The Crisis And The Opportunity

"The bigger the economic decline, the greater the acceleration, of what economist Joseph Schumpeter called creative destruction. This is the cycle where a recession causes declining industries and marginally successful business models to disappear faster than they would have if the national economy had continued to grow." by Author This truly remarkable quote comes from Alec Levenson, a senior researcher at the USC Marshall Center for Effective Organizations. It is a quote that echoes what I have been chewing over, ever since we saw the impact of COVID-19 hitting our industry with brutal force...
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Airline staff travel: Countering unpredictability and the domino effect - Part 2

The immediate focus of any employee travel system should be on bringing greater visibility in securing seat(s), as well as providing the user with the means to resolve any unfortunate outcomes, such as being denied a seat, in the most efficient way possible. by Author Having explored the predictability problem in the first part of this blog series, let us now explore the other two crucial aspects of airline staff travel management.  Enabling better reaction speeds for corrective action When the domino effect is set off by a last minute non-availability of seats on the flight for the ...
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Airline staff travel: Countering unpredictability and the domino effect - Part 1

Discounted or free travel privileges of airline employees (and their travel nominees) come with a significant caveat – the tickets are mostly on a 'space available' basis and therefore not confirmed until just before flight closure, and a full fare paying passenger will always be assigned a higher priority when it comes to limited availability of seats. This is because the seat availability information is known only at the last moment, and in high traffic situations the uncertainty can escalate to frustration for the airline employee or their nominee(s) who hopes to travel.   Read more: G...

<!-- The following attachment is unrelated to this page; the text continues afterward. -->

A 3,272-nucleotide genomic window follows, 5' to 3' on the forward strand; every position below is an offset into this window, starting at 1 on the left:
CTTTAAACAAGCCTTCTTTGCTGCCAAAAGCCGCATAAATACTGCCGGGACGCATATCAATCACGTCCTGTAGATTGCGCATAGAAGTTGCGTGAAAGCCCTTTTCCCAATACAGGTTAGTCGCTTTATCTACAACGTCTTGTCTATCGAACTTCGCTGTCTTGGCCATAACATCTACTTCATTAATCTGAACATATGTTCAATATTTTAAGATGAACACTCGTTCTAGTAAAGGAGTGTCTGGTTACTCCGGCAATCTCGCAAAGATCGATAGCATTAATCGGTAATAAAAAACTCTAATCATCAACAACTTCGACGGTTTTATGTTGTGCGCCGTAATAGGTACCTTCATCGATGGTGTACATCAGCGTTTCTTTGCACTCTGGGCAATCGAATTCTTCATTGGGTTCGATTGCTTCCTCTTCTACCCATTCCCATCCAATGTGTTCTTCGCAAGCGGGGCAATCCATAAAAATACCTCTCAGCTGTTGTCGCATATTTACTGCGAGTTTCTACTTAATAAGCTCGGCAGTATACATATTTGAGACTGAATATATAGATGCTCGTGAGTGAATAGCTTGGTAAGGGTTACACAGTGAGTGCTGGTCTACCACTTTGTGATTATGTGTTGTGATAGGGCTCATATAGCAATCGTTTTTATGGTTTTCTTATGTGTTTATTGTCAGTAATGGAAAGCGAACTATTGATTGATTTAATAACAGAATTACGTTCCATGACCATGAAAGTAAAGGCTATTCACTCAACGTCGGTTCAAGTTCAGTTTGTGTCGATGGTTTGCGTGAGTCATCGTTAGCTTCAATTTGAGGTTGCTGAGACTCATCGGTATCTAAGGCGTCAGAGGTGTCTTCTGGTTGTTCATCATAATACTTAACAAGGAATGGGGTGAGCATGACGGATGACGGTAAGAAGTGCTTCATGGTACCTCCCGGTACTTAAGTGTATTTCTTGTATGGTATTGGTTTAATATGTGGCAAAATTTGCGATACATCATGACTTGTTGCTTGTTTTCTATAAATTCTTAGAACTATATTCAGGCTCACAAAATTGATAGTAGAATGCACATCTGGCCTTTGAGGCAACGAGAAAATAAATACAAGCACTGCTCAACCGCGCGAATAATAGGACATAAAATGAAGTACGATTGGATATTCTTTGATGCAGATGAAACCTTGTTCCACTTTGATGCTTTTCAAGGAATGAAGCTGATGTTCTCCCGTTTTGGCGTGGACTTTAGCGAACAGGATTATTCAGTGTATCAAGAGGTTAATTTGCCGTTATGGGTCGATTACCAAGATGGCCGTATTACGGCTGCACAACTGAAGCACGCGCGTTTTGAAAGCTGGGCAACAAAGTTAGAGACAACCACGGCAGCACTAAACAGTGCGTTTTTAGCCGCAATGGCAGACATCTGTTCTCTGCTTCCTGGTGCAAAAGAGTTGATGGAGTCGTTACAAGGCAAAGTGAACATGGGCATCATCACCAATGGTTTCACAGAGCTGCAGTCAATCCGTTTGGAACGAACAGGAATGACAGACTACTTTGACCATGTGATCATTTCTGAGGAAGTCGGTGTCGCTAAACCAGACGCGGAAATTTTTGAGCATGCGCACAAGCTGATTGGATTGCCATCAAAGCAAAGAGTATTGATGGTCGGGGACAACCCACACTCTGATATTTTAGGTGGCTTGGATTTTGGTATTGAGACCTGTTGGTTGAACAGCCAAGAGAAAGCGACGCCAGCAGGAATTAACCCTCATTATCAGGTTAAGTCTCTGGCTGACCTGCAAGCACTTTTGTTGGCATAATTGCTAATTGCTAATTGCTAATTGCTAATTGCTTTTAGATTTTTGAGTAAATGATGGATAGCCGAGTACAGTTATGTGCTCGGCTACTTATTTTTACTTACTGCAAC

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Dynamic Pricing: What’s preventing wider adoption by airlines?

The simplest answer to this question is that few airlines currently have the technology capability to do so. By nature, the airline industry demands very complex functions and extremely high reliability from Passenger Service System (PSS) platforms. Managing various price points across a fare ladder and forecasting demand for these price points makes the system even more complicated. Dynamic pricing systems must provide for an infinite set of conditions and contexts – whether these may apply in practice or not. The price may end up being any value at all, but these are calculated in real time ...
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Dynamic Pricing: Oxymoron for the airline industry - Part 1

Airline companies have traditionally employed flexible pricing concepts in very creative ways to offset the risks associated with unsold inventory and overbooking. But it would be plain wrong to call it "dynamic pricing" in the truest sense. A big part of the problem is that airline companies just don't have sufficient control over the pricing process. How are airfares typically calculated? In the traditional model, airline companies publish their schedules (via intermediaries) to the GDS and file their fares with the Airline Tariff Publishing Company (ATPCo). When a passenger or a travel agen...
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